The debate between in-house and outsourced IT is eternal, and we sit a little biased on the side of outsourced, being a Managed Services Provider. But from a logistics and cost perspective, outsourced almost always wins. We’ve written a lot of blogs arguing outsourced over in-house. If you’re holding onto your in-house staff because you’re afraid of change, because they hold your keys or because you feel bad making a switch, it’s time to delve a little further into the actual numbers surrounding in-house IT support. Let’s break down the unseen expenses that businesses have with in-house IT departments:

  1. The employment cost.
    Hiring a team of in-house technicians is much more than just the salaries. It costs time and money to recruit, train, retrain and get their certifications. (Yes, you have to make sure your employees have all the most updated certifications and training in the latest technology so you don’t fall behind the curve.) You have to cover their payroll, their benefits, their 401k, perhaps a portion of the benefits of their family. You pay for their machine, their cell phone, mileage reimbursement to and from each remote location that they’re supporting. That doesn’t even begin to include the expensive ticketing system and management tools that you need to invest in to really provide an MSP quality of service for your employees. Those numbers can be staggering when broken out. Do yourself a favor- open up a spreadsheet and layout what those costs look like in comparison to your MSP proposal or check out this cost breakdown blog on internal IT departments. The numbers look a lot different, I promise.
  2. The cost of downtime.
    So, what did that spreadsheet really look like? Maybe you’re missing a few elements I mentioned. The ticketing system, the management tools, business continuity or disaster recovery solutions, security monitoring… Inherently there’s an additional cost of downtime for you, right? Most in-house IT departments can’t guarantee the 99.9% uptime (less than 8 hours of downtime per year) that an MSP can guarantee. So, how do you calculate that cost? According to a study from the Aberdeen Group, the cost of downtime for small businesses in 2013 was $8,581 per hour. That’s a pretty significant cost. This doesn’t include the potential business implications of losing data, failed backups or security breach, which only stands to increase that number.
  3. The cost of ineffective IT Support.
    We talk a lot about IT support on the blog, and because of the impact on the productivity of users, it’s a huge bullet point on the minds of business owners and managers as well. If you haven’t seen it, our infographic breaks down the importance of quality IT support, but what is the true cost to you? This IT support case study breaks down the savings that one organization experienced from switching to more responsive outsourced IT support. Until you sit down and do the math yourself on what your unproductive users (typically working at 50% capacity when support issues go unaddressed) are costing you, switching to outsourced IT with the right provider is a no-brainer.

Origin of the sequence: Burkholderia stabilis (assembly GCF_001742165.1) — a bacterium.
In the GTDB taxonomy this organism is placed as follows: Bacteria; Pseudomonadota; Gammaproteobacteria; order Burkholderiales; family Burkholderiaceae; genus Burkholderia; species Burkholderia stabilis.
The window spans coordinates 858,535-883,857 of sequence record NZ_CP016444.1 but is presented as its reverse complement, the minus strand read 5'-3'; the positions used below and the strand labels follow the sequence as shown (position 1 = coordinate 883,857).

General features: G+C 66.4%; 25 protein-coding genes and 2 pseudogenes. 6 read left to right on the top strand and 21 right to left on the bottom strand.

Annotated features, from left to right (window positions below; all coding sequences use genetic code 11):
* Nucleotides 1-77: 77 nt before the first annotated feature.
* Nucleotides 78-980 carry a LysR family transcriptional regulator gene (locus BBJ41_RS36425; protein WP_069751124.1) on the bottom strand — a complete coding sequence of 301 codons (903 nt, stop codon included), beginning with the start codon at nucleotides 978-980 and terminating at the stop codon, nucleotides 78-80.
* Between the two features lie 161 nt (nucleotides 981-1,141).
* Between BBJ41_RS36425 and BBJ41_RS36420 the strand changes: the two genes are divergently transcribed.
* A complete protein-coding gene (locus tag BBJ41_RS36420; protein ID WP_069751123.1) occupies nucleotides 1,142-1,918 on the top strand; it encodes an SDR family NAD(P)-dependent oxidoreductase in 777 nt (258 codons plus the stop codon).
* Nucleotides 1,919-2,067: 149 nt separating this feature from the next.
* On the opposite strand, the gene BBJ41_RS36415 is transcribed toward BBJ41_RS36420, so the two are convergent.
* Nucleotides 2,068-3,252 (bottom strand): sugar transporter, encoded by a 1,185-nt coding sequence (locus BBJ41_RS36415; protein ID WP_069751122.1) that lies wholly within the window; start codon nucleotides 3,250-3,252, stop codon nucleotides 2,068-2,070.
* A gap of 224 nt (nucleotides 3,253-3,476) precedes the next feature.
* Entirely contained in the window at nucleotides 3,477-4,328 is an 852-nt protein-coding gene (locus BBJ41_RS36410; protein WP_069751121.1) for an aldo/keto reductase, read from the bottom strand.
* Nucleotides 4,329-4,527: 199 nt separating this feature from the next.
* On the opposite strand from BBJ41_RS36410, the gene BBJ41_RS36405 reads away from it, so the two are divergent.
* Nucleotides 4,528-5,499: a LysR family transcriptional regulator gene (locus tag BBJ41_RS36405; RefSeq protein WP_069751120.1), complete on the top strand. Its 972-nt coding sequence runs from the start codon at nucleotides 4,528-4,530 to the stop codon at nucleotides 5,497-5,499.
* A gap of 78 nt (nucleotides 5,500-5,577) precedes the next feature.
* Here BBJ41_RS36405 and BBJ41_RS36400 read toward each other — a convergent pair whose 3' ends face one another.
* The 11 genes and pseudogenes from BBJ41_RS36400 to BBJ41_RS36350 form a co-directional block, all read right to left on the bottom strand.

4. Cost of replacement.
    The average job tenure for the uprising Millennial in the workforce is three years. Replacing these employees is extremely costly. The Center for American Progress did a study and determined that the cost of replacement can be significant (though varies significantly) depending on the role you’re placing. For a HelpDesk technician, the cost of replacement is approximately 20% of the annual salary. While for an executive level position (say, IT Director or CIO), the cost of replacement is 213% of their salary. But the other costs include lost productivity as new hires can take some time to achieve the level of productivity of the other employee, the cost of training and the cost of disengagement among other employees in the same department as well as the intangible cultural damage that comes with turnover.

Don’t go it alone in your recruitment of an internal IT department who you may struggle to hire and determine appropriate skill set. Engage an outsourced IT provider to help you either form your in-house team properly (which typically comes at a sizable initial investment) or determine an appropriate outsourced strategy for your organization. What some organizations don’t realize is that hybrid solutions where the the in-house technician is employed by an outsourced provider can be an extremely successful way to still get the management tools and help desk resources, but have an onsite resource for employee setup and peace of mind.

The reality is that in-house IT is significantly more costly from almost every angle than outsourcing. Consider the true costs and then look at finding the right partner to outsource to.